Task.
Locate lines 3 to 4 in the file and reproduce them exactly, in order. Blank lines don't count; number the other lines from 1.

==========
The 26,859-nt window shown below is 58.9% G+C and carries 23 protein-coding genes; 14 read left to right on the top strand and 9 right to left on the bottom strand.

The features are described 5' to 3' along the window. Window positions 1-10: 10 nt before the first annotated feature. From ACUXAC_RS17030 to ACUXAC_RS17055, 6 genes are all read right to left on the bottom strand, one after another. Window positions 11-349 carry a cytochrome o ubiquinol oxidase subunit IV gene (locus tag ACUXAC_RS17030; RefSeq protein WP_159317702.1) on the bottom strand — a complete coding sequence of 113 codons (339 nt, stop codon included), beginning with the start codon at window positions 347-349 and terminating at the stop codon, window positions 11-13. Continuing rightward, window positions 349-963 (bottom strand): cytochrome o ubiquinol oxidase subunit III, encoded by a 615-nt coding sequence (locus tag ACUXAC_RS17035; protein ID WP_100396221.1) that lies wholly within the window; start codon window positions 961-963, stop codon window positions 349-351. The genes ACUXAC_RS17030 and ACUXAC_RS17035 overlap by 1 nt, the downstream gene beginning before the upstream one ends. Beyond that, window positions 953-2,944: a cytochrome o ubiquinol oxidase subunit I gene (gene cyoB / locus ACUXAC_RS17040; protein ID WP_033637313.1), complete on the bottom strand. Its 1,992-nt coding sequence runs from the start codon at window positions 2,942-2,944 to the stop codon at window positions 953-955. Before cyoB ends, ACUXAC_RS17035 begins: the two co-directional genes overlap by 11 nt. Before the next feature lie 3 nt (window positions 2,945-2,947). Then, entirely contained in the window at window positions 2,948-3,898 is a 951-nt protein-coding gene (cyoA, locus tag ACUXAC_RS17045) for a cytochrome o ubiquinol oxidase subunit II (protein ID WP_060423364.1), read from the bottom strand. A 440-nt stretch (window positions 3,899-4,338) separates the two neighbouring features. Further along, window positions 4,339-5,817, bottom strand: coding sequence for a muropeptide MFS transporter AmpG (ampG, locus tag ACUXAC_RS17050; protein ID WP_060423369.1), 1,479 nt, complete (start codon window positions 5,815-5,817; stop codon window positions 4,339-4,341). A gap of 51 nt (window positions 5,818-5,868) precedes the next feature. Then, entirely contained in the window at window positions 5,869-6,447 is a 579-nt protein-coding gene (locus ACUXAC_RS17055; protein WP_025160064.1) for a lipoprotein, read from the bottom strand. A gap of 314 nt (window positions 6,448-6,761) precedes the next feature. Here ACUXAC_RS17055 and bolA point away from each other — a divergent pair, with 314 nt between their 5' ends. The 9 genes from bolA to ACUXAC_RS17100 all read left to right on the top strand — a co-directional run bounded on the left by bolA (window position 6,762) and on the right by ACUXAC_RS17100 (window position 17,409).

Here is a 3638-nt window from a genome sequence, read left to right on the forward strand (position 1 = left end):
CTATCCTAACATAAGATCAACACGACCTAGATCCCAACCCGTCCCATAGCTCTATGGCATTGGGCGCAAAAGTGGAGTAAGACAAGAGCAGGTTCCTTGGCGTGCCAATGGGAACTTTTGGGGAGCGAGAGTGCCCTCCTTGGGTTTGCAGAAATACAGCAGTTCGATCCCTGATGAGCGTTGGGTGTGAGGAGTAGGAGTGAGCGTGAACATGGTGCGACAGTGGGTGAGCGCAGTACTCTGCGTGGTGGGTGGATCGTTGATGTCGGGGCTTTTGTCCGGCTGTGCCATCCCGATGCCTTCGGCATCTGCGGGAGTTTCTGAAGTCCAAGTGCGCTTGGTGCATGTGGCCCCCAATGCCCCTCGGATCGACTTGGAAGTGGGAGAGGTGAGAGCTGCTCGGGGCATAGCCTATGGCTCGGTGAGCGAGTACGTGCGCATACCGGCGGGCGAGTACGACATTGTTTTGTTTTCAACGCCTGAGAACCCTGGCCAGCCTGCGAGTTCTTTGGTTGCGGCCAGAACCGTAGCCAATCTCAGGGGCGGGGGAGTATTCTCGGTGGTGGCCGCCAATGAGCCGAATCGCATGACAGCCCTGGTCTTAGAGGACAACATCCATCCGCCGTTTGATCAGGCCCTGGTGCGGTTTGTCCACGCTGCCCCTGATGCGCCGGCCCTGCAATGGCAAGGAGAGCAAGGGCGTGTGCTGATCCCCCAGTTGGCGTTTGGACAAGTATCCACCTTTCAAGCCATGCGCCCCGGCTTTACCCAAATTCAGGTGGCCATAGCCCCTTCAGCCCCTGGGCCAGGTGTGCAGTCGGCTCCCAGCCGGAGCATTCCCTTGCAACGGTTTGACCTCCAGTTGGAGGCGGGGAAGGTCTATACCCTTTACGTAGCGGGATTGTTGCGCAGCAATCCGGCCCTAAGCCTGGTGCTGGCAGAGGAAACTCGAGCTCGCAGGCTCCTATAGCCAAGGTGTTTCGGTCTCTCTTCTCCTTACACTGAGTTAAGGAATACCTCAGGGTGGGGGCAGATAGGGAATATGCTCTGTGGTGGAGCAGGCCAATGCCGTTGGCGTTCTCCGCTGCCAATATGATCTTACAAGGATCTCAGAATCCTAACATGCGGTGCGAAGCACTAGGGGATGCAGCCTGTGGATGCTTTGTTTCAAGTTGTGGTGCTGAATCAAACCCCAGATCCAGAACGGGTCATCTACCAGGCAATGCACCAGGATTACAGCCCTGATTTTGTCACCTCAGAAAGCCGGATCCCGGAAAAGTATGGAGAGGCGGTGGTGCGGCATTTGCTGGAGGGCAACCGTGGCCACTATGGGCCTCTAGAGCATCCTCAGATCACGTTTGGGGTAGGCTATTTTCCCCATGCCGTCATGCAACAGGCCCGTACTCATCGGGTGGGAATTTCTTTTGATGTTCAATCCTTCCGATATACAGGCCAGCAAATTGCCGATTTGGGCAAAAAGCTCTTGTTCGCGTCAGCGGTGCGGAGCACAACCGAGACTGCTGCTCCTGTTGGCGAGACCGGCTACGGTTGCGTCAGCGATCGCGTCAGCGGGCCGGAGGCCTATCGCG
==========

Here is a 3638-nt window from a genome sequence, read left to right on the forward strand (position 1 = left end):
CTATCCTAACATAAGATCAACACGACCTAGATCCCAACCCGTCCCATAGCTCTATGGCATTGGGCGCAAAAGTGGAGTAAGACAAGAGCAGGTTCCTTGGCGTGCCAATGGGAACTTTTGGGGAGCGAGAGTGCCCTCCTTGGGTTTGCAGAAATACAGCAGTTCGATCCCTGATGAGCGTTGGGTGTGAGGAGTAGGAGTGAGCGTGAACATGGTGCGACAGTGGGTGAGCGCAGTACTCTGCGTGGTGGGTGGATCGTTGATGTCGGGGCTTTTGTCCGGCTGTGCCATCCCGATGCCTTCGGCATCTGCGGGAGTTTCTGAAGTCCAAGTGCGCTTGGTGCATGTGGCCCCCAATGCCCCTCGGATCGACTTGGAAGTGGGAGAGGTGAGAGCTGCTCGGGGCATAGCCTATGGCTCGGTGAGCGAGTACGTGCGCATACCGGCGGGCGAGTACGACATTGTTTTGTTTTCAACGCCTGAGAACCCTGGCCAGCCTGCGAGTTCTTTGGTTGCGGCCAGAACCGTAGCCAATCTCAGGGGCGGGGGAGTATTCTCGGTGGTGGCCGCCAATGAGCCGAATCGCATGACAGCCCTGGTCTTAGAGGACAACATCCATCCGCCGTTTGATCAGGCCCTGGTGCGGTTTGTCCACGCTGCCCCTGATGCGCCGGCCCTGCAATGGCAAGGAGAGCAAGGGCGTGTGCTGATCCCCCAGTTGGCGTTTGGACAAGTATCCACCTTTCAAGCCATGCGCCCCGGCTTTACCCAAATTCAGGTGGCCATAGCCCCTTCAGCCCCTGGGCCAGGTGTGCAGTCGGCTCCCAGCCGGAGCATTCCCTTGCAACGGTTTGACCTCCAGTTGGAGGCGGGGAAGGTCTATACCCTTTACGTAGCGGGATTGTTGCGCAGCAATCCGGCCCTAAGCCTGGTGCTGGCAGAGGAAACTCGAGCTCGCAGGCTCCTATAGCCAAGGTGTTTCGGTCTCTCTTCTCCTTACACTGAGTTAAGGAATACCTCAGGGTGGGGGCAGATAGGGAATATGCTCTGTGGTGGAGCAGGCCAATGCCGTTGGCGTTCTCCGCTGCCAATATGATCTTACAAGGATCTCAGAATCCTAACATGCGGTGCGAAGCACTAGGGGATGCAGCCTGTGGATGCTTTGTTTCAAGTTGTGGTGCTGAATCAAACCCCAGATCCAGAACGGGTCATCTACCAGGCAATGCACCAGGATTACAGCCCTGATTTTGTCACCTCAGAAAGCCGGATCCCGGAAAAGTATGGAGAGGCGGTGGTGCGGCATTTGCTGGAGGGCAACCGTGGCCACTATGGGCCTCTAGAGCATCCTCAGATCACGTTTGGGGTAGGCTATTTTCCCCATGCCGTCATGCAACAGGCCCGTACTCATCGGGTGGGAATTTCTTTTGATGTTCAATCCTTCCGATATACAGGCCAGCAAATTGCCGATTTGGGCAAAAAGCTCTTGTTCGCGTCAGCGGTGCGGAGCACAACCGAGACTGCTGCTCCTGTTGGCGAGACCGGCTACGGTTGCGTCAGCGATCGCGTCAGCGGGCCGGAGGCCTATCGCG